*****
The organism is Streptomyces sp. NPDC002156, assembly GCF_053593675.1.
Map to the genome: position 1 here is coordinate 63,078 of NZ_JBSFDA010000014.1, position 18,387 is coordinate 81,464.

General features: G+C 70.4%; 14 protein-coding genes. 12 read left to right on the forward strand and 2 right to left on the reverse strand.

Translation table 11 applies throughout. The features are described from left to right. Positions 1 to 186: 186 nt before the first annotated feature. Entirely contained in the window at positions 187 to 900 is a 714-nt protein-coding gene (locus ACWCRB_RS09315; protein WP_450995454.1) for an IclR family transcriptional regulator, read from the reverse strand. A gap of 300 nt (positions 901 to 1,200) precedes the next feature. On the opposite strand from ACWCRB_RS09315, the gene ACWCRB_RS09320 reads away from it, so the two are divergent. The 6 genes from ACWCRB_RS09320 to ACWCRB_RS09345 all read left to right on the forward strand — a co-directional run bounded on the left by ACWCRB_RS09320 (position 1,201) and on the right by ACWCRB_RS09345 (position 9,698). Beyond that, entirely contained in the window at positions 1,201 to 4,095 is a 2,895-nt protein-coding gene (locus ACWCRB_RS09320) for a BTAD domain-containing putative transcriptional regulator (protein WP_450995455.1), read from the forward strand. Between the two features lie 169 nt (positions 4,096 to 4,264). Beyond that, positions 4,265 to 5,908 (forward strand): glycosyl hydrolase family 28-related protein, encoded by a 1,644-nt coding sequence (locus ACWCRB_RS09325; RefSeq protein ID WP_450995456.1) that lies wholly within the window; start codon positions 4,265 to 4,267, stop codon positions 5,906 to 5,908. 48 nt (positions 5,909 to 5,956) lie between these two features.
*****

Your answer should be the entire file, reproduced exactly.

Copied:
The organism is Streptomyces sp. NPDC002156, assembly GCF_053593675.1.
Map to the genome: position 1 here is coordinate 63,078 of NZ_JBSFDA010000014.1, position 18,387 is coordinate 81,464.

General features: G+C 70.4%; 14 protein-coding genes. 12 read left to right on the forward strand and 2 right to left on the reverse strand.

Translation table 11 applies throughout. The features are described from left to right. Positions 1 to 186: 186 nt before the first annotated feature. Entirely contained in the window at positions 187 to 900 is a 714-nt protein-coding gene (locus ACWCRB_RS09315; protein WP_450995454.1) for an IclR family transcriptional regulator, read from the reverse strand. A gap of 300 nt (positions 901 to 1,200) precedes the next feature. On the opposite strand from ACWCRB_RS09315, the gene ACWCRB_RS09320 reads away from it, so the two are divergent. The 6 genes from ACWCRB_RS09320 to ACWCRB_RS09345 all read left to right on the forward strand — a co-directional run bounded on the left by ACWCRB_RS09320 (position 1,201) and on the right by ACWCRB_RS09345 (position 9,698). Beyond that, entirely contained in the window at positions 1,201 to 4,095 is a 2,895-nt protein-coding gene (locus ACWCRB_RS09320) for a BTAD domain-containing putative transcriptional regulator (protein WP_450995455.1), read from the forward strand. Between the two features lie 169 nt (positions 4,096 to 4,264). Beyond that, positions 4,265 to 5,908 (forward strand): glycosyl hydrolase family 28-related protein, encoded by a 1,644-nt coding sequence (locus ACWCRB_RS09325; RefSeq protein ID WP_450995456.1) that lies wholly within the window; start codon positions 4,265 to 4,267, stop codon positions 5,906 to 5,908. 48 nt (positions 5,909 to 5,956) lie between these two features.